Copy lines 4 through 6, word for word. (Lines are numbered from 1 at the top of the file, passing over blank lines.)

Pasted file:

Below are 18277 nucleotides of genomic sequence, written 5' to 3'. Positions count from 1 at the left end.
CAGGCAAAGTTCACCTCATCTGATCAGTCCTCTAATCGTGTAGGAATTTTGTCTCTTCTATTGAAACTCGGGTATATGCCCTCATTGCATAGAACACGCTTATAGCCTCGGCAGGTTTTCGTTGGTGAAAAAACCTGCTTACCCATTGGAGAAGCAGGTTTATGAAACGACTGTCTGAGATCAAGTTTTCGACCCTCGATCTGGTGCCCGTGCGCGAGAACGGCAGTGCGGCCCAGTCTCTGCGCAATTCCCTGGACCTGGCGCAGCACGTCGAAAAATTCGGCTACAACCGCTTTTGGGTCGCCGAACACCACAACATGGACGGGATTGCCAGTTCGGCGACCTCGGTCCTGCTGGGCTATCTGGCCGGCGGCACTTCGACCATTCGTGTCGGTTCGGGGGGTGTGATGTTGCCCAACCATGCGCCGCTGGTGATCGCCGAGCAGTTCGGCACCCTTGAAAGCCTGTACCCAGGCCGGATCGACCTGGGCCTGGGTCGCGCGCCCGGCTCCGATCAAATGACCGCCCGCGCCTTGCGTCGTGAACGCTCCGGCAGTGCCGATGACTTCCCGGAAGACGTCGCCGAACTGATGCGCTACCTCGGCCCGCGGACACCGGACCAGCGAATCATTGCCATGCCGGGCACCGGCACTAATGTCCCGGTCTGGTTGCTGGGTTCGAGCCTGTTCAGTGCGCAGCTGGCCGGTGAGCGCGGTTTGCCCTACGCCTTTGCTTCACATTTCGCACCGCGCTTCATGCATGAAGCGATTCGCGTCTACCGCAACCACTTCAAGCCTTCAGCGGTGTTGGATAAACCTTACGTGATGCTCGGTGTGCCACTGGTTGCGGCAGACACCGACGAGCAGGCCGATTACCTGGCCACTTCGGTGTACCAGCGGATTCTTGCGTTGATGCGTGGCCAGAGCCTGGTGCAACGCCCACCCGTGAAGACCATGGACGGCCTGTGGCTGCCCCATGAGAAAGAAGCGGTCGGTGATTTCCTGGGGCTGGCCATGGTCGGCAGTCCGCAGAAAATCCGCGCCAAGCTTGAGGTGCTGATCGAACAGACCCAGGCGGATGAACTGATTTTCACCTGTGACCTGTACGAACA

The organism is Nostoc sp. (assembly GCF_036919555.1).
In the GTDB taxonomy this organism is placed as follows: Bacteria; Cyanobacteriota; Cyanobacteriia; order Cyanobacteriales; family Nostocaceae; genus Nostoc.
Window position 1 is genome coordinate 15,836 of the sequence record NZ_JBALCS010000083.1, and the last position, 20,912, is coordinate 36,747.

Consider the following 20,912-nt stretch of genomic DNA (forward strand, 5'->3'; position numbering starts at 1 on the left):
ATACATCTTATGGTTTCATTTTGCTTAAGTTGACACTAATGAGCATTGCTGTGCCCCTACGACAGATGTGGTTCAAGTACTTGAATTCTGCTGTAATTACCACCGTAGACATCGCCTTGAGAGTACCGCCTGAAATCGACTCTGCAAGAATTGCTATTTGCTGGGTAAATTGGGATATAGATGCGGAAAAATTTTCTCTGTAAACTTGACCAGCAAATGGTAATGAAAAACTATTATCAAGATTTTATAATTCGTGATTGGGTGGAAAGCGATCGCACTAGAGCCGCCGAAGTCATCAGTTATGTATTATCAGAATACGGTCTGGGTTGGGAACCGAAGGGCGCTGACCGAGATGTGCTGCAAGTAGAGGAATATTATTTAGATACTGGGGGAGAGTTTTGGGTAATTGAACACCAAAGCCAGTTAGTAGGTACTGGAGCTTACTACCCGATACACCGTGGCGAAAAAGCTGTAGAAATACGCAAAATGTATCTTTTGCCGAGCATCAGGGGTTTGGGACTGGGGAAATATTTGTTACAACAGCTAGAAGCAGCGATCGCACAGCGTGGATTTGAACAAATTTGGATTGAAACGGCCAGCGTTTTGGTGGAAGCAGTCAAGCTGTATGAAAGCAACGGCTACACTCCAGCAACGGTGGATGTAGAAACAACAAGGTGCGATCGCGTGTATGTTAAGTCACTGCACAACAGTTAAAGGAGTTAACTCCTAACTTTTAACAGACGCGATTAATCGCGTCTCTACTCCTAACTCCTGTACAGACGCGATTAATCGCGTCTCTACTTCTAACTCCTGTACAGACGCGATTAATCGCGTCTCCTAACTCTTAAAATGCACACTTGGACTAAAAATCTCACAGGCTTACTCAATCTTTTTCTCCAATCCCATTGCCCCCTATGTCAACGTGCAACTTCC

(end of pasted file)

In the GTDB taxonomy this organism is placed as follows: Bacteria; Cyanobacteriota; Cyanobacteriia; order Cyanobacteriales; family Nostocaceae; genus Nostoc.
Window position 1 is genome coordinate 15,836 of the sequence record NZ_JBALCS010000083.1, and the last position, 20,912, is coordinate 36,747.

Consider the following 20,912-nt stretch of genomic DNA (forward strand, 5'->3'; position numbering starts at 1 on the left):